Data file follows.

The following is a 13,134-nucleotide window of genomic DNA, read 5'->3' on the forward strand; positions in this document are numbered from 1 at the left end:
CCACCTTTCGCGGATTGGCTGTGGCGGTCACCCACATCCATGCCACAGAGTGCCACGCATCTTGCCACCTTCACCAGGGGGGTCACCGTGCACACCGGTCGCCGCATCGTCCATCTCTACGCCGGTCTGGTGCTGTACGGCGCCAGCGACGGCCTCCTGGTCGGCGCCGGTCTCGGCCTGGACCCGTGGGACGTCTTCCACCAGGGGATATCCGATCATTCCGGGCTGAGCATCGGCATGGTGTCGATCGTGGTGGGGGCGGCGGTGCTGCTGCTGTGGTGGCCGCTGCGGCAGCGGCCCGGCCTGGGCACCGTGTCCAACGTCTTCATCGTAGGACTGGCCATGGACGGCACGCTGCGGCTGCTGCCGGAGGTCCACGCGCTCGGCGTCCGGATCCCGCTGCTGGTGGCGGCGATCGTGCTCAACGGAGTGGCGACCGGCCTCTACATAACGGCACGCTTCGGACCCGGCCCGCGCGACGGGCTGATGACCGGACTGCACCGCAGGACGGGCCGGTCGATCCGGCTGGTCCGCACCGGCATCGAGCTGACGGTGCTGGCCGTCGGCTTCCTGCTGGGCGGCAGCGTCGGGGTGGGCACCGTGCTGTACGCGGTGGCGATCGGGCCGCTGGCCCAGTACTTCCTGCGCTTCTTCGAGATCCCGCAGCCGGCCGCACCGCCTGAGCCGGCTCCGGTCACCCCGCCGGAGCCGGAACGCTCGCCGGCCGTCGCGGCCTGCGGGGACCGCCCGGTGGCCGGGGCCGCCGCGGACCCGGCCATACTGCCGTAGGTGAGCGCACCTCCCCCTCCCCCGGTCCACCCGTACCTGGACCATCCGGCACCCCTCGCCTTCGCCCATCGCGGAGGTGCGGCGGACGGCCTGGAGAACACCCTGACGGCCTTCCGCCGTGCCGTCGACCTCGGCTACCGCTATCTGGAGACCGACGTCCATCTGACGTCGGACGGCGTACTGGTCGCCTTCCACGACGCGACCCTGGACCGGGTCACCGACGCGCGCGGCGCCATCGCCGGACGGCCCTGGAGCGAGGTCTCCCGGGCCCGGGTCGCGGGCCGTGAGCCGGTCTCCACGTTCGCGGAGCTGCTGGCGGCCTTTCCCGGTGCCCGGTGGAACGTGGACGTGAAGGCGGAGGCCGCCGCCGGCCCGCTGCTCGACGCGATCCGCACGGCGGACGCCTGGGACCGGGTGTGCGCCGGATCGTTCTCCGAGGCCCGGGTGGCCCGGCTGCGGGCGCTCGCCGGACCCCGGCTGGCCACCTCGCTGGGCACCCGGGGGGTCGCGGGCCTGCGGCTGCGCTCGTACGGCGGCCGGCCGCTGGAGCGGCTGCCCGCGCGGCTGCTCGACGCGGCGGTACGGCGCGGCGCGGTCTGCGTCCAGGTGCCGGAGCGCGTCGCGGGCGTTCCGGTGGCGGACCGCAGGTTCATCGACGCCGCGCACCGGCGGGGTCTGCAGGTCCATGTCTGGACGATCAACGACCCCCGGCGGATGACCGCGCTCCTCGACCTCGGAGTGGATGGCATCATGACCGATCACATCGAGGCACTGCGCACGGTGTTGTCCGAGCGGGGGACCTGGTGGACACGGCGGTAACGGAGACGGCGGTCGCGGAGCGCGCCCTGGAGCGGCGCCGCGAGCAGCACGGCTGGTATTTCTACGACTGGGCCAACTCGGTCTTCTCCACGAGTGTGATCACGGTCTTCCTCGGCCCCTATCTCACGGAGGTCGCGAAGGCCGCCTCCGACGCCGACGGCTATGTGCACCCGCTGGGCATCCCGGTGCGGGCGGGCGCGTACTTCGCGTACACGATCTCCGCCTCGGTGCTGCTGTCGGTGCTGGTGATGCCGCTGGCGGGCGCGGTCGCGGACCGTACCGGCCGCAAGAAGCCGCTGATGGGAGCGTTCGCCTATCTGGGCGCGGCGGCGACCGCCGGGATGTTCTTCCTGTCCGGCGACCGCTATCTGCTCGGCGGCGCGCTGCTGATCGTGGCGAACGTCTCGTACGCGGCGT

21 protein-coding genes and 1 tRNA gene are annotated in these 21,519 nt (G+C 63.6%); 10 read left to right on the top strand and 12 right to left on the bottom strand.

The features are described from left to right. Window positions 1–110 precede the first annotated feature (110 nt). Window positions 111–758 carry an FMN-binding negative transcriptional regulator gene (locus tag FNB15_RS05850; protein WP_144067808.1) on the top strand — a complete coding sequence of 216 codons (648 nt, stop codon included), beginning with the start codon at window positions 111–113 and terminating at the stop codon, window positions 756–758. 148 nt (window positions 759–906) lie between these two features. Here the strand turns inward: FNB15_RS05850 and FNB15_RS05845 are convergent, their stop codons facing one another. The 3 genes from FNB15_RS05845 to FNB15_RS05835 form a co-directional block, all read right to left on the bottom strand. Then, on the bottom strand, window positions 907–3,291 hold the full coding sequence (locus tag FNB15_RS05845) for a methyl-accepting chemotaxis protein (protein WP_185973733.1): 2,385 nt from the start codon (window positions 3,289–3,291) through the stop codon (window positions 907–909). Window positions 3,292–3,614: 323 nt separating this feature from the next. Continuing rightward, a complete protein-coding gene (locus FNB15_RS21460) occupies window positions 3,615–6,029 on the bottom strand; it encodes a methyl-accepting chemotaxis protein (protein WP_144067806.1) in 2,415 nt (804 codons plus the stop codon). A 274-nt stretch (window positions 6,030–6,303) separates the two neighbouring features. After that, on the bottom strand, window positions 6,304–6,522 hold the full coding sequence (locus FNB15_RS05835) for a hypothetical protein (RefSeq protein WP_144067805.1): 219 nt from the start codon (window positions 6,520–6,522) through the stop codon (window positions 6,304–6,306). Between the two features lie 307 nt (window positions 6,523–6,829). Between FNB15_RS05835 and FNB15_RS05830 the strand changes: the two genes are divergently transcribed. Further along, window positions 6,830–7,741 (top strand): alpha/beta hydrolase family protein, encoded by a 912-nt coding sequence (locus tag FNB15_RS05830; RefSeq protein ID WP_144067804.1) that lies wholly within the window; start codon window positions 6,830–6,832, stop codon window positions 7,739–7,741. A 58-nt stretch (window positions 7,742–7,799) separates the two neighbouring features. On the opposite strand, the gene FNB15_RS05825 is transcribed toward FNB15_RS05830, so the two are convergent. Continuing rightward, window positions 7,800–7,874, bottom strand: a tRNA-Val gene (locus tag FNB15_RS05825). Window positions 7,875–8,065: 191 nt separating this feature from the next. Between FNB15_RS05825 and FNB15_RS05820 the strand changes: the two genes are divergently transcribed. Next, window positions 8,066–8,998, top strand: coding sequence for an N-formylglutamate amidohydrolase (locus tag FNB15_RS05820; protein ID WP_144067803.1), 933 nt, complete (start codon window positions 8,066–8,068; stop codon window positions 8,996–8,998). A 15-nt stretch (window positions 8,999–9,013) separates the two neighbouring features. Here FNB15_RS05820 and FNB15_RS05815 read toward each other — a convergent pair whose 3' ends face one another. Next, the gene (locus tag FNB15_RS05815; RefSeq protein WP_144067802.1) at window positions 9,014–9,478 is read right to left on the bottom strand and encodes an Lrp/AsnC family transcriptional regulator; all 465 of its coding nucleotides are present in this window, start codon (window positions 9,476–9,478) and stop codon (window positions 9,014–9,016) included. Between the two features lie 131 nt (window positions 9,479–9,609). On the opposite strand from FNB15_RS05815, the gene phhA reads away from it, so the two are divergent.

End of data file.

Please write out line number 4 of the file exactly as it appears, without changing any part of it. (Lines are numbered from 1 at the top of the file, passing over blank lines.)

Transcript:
The features are described from left to right. Window positions 1–110 precede the first annotated feature (110 nt). Window positions 111–758 carry an FMN-binding negative transcriptional regulator gene (locus tag FNB15_RS05850; protein WP_144067808.1) on the top strand — a complete coding sequence of 216 codons (648 nt, stop codon included), beginning with the start codon at window positions 111–113 and terminating at the stop codon, window positions 756–758. 148 nt (window positions 759–906) lie between these two features. Here the strand turns inward: FNB15_RS05850 and FNB15_RS05845 are convergent, their stop codons facing one another. The 3 genes from FNB15_RS05845 to FNB15_RS05835 form a co-directional block, all read right to left on the bottom strand. Then, on the bottom strand, window positions 907–3,291 hold the full coding sequence (locus tag FNB15_RS05845) for a methyl-accepting chemotaxis protein (protein WP_185973733.1): 2,385 nt from the start codon (window positions 3,289–3,291) through the stop codon (window positions 907–909). Window positions 3,292–3,614: 323 nt separating this feature from the next. Continuing rightward, a complete protein-coding gene (locus FNB15_RS21460) occupies window positions 3,615–6,029 on the bottom strand; it encodes a methyl-accepting chemotaxis protein (protein WP_144067806.1) in 2,415 nt (804 codons plus the stop codon). A 274-nt stretch (window positions 6,030–6,303) separates the two neighbouring features. After that, on the bottom strand, window positions 6,304–6,522 hold the full coding sequence (locus FNB15_RS05835) for a hypothetical protein (RefSeq protein WP_144067805.1): 219 nt from the start codon (window positions 6,520–6,522) through the stop codon (window positions 6,304–6,306). Between the two features lie 307 nt (window positions 6,523–6,829). Between FNB15_RS05835 and FNB15_RS05830 the strand changes: the two genes are divergently transcribed. Further along, window positions 6,830–7,741 (top strand): alpha/beta hydrolase family protein, encoded by a 912-nt coding sequence (locus tag FNB15_RS05830; RefSeq protein ID WP_144067804.1) that lies wholly within the window; start codon window positions 6,830–6,832, stop codon window positions 7,739–7,741. A 58-nt stretch (window positions 7,742–7,799) separates the two neighbouring features. On the opposite strand, the gene FNB15_RS05825 is transcribed toward FNB15_RS05830, so the two are convergent. Continuing rightward, window positions 7,800–7,874, bottom strand: a tRNA-Val gene (locus tag FNB15_RS05825). Window positions 7,875–8,065: 191 nt separating this feature from the next. Between FNB15_RS05825 and FNB15_RS05820 the strand changes: the two genes are divergently transcribed. Next, window positions 8,066–8,998, top strand: coding sequence for an N-formylglutamate amidohydrolase (locus tag FNB15_RS05820; protein ID WP_144067803.1), 933 nt, complete (start codon window positions 8,066–8,068; stop codon window positions 8,996–8,998). A 15-nt stretch (window positions 8,999–9,013) separates the two neighbouring features. Here FNB15_RS05820 and FNB15_RS05815 read toward each other — a convergent pair whose 3' ends face one another. Next, the gene (locus tag FNB15_RS05815; RefSeq protein WP_144067802.1) at window positions 9,014–9,478 is read right to left on the bottom strand and encodes an Lrp/AsnC family transcriptional regulator; all 465 of its coding nucleotides are present in this window, start codon (window positions 9,476–9,478) and stop codon (window positions 9,014–9,016) included. Between the two features lie 131 nt (window positions 9,479–9,609). On the opposite strand from FNB15_RS05815, the gene phhA reads away from it, so the two are divergent.